According to some researchers, pet names are one of the many indicators that you're in a strong intimate relationship. Apparently calling your honey "woobie" every time he doesn't something nice for you is more than just vomit inducing: it's healthy.
According to Carol Bruess, the Director of Family Studies at University of St. Thomas in St. Paul, Minnesota,
"You are saying, symbolically, that you care enough about the other person and the relationship to develop your own way of speaking. You've got your own private world, your own mini culture."
Sure, it makes sense. Closely knit siblings make up their own language, best friends have distress signals to use when a creepy guy is hitting on them in bars. It fits. I get it.
But does it always have to be so cheesey?
Another expert claims that yes, it does have to be cheesey. More importantly it has to be sweet. They say that using names for sweet things, such as honey, cupcake, or peaches, always has a positive connotation. When you say "peaches", you don't think of molded, rotten peaches that have fallen from the tree. You think just the opposite.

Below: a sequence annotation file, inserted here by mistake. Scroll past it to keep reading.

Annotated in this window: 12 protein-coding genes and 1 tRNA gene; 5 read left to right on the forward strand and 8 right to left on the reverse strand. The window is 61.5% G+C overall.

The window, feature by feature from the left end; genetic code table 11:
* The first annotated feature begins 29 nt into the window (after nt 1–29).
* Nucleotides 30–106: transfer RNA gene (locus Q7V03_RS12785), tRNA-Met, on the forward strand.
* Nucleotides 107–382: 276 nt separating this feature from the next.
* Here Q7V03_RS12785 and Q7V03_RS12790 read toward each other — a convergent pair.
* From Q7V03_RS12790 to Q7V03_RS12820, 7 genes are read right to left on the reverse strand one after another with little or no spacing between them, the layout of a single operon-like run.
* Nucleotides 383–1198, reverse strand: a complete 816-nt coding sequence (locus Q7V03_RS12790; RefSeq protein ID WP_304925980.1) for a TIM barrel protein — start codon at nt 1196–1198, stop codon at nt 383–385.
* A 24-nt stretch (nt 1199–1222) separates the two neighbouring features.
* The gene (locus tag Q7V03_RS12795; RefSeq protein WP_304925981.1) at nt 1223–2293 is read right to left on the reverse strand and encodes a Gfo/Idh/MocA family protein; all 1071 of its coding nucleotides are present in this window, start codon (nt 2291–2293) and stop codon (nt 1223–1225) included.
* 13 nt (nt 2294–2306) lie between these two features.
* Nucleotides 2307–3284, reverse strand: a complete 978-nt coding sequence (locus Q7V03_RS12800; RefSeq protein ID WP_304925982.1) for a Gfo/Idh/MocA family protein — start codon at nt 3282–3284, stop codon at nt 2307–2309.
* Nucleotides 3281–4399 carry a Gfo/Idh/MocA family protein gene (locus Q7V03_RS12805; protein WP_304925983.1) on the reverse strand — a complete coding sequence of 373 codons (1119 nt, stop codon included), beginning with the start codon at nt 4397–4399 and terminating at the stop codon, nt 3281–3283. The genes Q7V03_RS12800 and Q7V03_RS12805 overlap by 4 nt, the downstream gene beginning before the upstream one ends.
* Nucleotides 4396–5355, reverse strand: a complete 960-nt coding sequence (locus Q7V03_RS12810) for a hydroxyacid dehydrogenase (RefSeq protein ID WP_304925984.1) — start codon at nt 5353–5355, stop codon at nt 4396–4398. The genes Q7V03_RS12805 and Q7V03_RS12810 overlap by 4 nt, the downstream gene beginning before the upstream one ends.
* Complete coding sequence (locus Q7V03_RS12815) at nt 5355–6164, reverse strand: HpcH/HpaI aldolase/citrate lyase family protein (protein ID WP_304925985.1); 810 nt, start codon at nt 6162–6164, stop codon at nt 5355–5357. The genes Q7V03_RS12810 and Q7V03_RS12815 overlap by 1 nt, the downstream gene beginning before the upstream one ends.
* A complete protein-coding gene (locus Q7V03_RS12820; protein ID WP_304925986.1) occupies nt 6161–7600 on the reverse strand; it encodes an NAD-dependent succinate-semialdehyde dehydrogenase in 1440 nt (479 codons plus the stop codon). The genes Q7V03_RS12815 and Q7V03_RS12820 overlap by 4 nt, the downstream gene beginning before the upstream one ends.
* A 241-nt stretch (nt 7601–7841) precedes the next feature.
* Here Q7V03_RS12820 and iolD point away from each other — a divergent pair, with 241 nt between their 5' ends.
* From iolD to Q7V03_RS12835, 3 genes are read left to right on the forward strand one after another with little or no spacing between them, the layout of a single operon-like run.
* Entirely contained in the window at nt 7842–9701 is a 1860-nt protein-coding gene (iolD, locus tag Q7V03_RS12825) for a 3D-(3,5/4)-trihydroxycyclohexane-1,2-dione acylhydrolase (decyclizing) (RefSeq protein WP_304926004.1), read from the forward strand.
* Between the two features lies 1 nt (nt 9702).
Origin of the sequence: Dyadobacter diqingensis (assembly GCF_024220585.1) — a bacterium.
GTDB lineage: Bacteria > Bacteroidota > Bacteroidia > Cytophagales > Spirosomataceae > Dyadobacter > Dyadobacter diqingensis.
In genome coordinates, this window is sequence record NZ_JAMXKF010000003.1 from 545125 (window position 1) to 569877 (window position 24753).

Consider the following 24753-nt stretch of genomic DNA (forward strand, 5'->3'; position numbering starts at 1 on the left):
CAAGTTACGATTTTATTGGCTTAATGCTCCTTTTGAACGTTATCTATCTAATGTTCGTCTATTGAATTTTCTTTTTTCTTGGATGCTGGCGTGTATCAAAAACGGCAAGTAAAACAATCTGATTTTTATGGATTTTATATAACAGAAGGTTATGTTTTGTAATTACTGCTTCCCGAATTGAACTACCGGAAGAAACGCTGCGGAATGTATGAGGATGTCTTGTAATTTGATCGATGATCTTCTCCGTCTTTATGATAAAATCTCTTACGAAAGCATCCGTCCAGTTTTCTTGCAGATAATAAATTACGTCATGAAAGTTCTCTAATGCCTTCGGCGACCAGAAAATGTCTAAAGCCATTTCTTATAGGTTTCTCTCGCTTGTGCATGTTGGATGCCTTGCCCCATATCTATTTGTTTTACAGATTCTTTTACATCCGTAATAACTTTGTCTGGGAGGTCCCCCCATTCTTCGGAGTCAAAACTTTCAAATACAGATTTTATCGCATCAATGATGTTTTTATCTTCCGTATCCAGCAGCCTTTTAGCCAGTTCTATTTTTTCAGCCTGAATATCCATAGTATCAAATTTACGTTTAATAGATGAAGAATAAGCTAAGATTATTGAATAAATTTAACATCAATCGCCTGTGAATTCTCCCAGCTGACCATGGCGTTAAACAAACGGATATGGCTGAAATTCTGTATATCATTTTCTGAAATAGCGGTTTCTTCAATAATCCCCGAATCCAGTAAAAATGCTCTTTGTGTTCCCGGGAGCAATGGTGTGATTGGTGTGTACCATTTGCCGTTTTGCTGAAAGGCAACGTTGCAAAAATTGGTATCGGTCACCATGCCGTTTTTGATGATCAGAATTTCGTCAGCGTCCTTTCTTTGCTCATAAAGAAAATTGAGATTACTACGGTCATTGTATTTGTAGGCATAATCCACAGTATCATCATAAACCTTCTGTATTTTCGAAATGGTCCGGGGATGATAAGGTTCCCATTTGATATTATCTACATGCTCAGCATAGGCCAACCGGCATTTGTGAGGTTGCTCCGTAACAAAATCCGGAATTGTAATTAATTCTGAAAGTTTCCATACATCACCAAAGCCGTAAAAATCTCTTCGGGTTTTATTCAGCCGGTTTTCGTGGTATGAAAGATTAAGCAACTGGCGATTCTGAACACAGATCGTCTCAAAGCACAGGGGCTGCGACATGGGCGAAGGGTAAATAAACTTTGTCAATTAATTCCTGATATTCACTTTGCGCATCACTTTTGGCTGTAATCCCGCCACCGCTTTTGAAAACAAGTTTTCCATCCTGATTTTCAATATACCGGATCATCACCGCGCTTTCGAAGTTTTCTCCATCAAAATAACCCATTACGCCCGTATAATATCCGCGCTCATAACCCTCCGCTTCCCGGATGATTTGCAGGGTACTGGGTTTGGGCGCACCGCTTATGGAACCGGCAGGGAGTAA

But there's more to it than having a secret language, code, or private super special nickname. The ability for two people to agree on a cutey-patootie nick name for one another is not going to make a bad relationship last.
I wouldn't jump to conclusions and say that using pet names for each other is going to make that relationship last. After all, there are only so many times he can call you "babycakes" after accidentally ruining your favorite patent leather pumps before you start reconsidering your stance on pet names and your relationship.
So, what embarrassing pet name do you call your significant other when no one is around? What do you wish you could call them? Full disclosure: I have a pet name for my boyfriend. It's "boyfriend". Clever, I know.